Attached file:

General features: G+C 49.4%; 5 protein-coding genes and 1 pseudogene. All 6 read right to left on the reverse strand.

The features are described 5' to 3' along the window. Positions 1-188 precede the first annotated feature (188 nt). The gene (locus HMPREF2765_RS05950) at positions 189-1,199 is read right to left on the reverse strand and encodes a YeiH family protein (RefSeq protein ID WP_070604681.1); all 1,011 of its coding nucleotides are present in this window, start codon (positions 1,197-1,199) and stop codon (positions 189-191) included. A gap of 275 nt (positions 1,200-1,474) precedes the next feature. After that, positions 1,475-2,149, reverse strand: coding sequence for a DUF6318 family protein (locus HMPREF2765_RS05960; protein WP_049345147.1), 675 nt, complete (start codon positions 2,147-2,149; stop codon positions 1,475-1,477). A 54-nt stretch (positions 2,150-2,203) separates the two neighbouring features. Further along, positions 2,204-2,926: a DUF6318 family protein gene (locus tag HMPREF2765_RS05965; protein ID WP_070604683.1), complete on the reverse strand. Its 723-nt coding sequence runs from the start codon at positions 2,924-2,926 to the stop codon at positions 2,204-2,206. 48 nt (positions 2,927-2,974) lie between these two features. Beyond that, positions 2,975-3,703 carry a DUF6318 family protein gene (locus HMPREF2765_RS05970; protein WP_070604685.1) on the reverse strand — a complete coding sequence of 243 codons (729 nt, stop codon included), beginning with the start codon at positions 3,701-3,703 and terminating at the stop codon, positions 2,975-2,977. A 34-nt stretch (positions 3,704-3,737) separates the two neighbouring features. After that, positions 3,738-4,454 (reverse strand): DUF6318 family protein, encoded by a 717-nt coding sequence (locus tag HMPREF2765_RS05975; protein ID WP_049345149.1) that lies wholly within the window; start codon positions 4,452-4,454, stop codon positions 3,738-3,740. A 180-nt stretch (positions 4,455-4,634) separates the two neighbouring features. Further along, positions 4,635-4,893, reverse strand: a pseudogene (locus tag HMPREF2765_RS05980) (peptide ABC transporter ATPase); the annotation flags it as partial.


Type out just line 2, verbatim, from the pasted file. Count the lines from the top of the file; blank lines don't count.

The features are described 5' to 3' along the window. Positions 1-188 precede the first annotated feature (188 nt). The gene (locus HMPREF2765_RS05950) at positions 189-1,199 is read right to left on the reverse strand and encodes a YeiH family protein (RefSeq protein ID WP_070604681.1); all 1,011 of its coding nucleotides are present in this window, start codon (positions 1,197-1,199) and stop codon (positions 189-191) included. A gap of 275 nt (positions 1,200-1,474) precedes the next feature. After that, positions 1,475-2,149, reverse strand: coding sequence for a DUF6318 family protein (locus HMPREF2765_RS05960; protein WP_049345147.1), 675 nt, complete (start codon positions 2,147-2,149; stop codon positions 1,475-1,477). A 54-nt stretch (positions 2,150-2,203) separates the two neighbouring features. Further along, positions 2,204-2,926: a DUF6318 family protein gene (locus tag HMPREF2765_RS05965; protein ID WP_070604683.1), complete on the reverse strand. Its 723-nt coding sequence runs from the start codon at positions 2,924-2,926 to the stop codon at positions 2,204-2,206. 48 nt (positions 2,927-2,974) lie between these two features. Beyond that, positions 2,975-3,703 carry a DUF6318 family protein gene (locus HMPREF2765_RS05970; protein WP_070604685.1) on the reverse strand — a complete coding sequence of 243 codons (729 nt, stop codon included), beginning with the start codon at positions 3,701-3,703 and terminating at the stop codon, positions 2,975-2,977. A 34-nt stretch (positions 3,704-3,737) separates the two neighbouring features. After that, positions 3,738-4,454 (reverse strand): DUF6318 family protein, encoded by a 717-nt coding sequence (locus tag HMPREF2765_RS05975; protein ID WP_049345149.1) that lies wholly within the window; start codon positions 4,452-4,454, stop codon positions 3,738-3,740. A 180-nt stretch (positions 4,455-4,634) separates the two neighbouring features. Further along, positions 4,635-4,893, reverse strand: a pseudogene (locus tag HMPREF2765_RS05980) (peptide ABC transporter ATPase); the annotation flags it as partial.